UK corporate share repurchases : an empirical analysis of corporate motives and payout policies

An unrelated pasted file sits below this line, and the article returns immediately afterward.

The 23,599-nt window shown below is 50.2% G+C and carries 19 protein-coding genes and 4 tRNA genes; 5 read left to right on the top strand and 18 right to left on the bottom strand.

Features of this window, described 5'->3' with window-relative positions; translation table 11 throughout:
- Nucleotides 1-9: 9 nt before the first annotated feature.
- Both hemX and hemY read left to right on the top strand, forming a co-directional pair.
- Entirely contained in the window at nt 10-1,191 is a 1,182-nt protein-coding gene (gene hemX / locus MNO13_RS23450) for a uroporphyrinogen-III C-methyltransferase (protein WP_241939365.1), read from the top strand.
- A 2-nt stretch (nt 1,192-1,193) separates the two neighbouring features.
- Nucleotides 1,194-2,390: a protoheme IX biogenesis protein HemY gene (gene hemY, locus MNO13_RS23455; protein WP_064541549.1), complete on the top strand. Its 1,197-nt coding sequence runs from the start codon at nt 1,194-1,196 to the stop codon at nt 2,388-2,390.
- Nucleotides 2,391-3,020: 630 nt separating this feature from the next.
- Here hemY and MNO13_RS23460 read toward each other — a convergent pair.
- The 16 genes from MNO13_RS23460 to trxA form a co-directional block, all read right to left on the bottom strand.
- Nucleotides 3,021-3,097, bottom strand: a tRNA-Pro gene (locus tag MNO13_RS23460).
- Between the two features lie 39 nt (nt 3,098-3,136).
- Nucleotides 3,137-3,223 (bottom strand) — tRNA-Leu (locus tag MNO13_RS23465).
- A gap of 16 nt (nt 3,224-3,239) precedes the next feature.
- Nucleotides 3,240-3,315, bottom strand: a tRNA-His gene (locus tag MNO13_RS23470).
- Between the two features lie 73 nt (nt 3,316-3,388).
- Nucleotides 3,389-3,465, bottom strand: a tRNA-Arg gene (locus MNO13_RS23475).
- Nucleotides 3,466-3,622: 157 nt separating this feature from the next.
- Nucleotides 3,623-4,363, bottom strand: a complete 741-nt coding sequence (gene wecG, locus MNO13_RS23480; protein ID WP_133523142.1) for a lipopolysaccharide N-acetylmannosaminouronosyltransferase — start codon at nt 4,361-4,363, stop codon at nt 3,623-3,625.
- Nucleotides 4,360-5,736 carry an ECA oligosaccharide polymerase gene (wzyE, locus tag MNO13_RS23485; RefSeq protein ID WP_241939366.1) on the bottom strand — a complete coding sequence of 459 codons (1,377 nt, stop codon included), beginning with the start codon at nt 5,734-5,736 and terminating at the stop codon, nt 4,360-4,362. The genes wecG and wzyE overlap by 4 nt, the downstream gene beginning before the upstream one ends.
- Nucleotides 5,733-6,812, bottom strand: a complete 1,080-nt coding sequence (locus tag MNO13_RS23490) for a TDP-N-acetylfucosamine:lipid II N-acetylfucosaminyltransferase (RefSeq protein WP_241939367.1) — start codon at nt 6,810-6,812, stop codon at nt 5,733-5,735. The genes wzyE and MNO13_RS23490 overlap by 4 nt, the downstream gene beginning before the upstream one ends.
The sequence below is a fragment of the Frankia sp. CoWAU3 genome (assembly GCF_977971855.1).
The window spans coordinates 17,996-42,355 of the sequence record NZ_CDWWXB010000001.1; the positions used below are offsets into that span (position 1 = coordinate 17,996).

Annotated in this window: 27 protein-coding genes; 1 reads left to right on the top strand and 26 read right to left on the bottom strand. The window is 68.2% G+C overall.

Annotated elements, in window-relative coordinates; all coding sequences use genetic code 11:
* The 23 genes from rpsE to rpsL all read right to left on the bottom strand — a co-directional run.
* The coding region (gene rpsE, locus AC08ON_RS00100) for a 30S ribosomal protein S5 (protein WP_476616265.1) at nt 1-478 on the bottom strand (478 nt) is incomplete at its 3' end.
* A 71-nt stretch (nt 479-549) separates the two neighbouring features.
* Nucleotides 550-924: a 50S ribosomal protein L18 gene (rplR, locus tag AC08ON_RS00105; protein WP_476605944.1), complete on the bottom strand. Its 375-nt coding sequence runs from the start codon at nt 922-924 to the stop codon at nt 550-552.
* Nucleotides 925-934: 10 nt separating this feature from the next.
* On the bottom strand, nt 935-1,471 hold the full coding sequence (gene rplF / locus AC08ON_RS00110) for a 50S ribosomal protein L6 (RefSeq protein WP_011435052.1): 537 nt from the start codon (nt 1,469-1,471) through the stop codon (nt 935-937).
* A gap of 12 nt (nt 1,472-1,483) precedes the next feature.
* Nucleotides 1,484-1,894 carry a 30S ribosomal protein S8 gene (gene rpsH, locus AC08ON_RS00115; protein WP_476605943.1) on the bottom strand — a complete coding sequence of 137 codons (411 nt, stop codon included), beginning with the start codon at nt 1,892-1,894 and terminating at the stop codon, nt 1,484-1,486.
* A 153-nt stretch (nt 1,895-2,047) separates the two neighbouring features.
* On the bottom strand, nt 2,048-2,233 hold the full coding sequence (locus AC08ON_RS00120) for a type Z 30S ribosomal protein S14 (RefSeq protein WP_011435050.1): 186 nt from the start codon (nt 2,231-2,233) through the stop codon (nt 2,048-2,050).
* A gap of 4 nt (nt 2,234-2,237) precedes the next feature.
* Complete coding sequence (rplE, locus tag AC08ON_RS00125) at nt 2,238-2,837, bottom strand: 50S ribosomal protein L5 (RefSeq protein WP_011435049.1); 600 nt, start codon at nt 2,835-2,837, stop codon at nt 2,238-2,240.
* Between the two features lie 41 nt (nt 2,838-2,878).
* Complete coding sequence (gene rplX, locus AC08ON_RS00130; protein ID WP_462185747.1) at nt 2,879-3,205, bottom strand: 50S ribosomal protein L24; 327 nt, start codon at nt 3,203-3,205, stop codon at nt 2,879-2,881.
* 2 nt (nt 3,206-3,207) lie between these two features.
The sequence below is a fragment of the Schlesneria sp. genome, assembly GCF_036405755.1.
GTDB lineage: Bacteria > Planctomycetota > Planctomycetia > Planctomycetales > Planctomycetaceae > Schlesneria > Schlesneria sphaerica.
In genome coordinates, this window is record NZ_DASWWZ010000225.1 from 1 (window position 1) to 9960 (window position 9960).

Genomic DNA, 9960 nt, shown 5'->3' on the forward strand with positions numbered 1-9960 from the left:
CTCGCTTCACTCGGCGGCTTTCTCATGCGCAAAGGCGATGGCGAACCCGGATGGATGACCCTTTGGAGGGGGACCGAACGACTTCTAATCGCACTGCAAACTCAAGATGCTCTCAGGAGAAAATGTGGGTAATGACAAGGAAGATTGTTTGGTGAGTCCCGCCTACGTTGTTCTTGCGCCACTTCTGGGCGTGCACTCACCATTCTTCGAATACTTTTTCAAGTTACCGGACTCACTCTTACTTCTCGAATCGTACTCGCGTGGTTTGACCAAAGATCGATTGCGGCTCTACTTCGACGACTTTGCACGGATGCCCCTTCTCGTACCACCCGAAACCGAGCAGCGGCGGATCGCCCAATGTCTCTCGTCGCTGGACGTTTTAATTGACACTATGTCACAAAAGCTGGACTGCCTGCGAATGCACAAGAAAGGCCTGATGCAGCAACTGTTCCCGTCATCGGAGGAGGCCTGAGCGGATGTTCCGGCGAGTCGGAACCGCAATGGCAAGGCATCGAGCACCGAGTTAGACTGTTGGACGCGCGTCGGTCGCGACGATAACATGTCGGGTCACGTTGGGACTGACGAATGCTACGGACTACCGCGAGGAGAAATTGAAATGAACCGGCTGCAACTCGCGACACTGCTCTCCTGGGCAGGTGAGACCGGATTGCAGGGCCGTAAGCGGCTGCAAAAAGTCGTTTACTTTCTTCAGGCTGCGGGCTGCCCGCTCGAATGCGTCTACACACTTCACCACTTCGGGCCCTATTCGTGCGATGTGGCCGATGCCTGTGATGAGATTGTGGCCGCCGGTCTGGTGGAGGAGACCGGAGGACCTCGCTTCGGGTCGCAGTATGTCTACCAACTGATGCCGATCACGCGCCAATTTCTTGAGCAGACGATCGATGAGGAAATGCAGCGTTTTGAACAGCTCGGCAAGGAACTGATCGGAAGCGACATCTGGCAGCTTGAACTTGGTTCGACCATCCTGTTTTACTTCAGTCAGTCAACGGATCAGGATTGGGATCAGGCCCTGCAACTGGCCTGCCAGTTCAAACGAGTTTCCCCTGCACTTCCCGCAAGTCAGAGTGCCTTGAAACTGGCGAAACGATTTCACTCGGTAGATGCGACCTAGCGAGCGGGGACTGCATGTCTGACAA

This thesis investigates the motives behind share buybacks in the UK, and examines this form of corporate payout in relation to dividends by extending traditional corporate dividend behaviour models to include payouts made through share repurchases. Using hand-collected data for 267 firms belonging to the FTSE 350 from 2001 to 2004, we show that the motives of firms in the UK to repurchase their shares appear to be different from those of US firms, which we mainly attribute to differences in corporate governance between the two countries. We find that the most plausible motive behind share buybacks in the UK is the distribution of surplus cash to shareholders although, contrary to US findings, UK share buybacks are related primarily to expected rather than unexpected earnings. Indeed, share buybacks appear to be paid out of the same expected earnings component as are dividends, which suggests that repurchases may be substitutes for (at least part of) regular dividend payouts. When we use behavioural dividend models, such as Lintner (1956) and Fama & Babiak (1968), to determine whether they can be extended to estimate changes in total payouts as opposed to just dividends, we find that firms that repurchase their shares tend to have a smoother dividend policy, which lends support to the substitution hypothesis of share repurchases. Further, we develop modified versions of these models in which we assume that dividends or total payout changes are the result of a full adjustment to expected changes in earnings and a partial adjustment to unexpected changes in earnings. We show that these models appear to better reflect the changes in total payout policy that have occurred in recent years in the UK.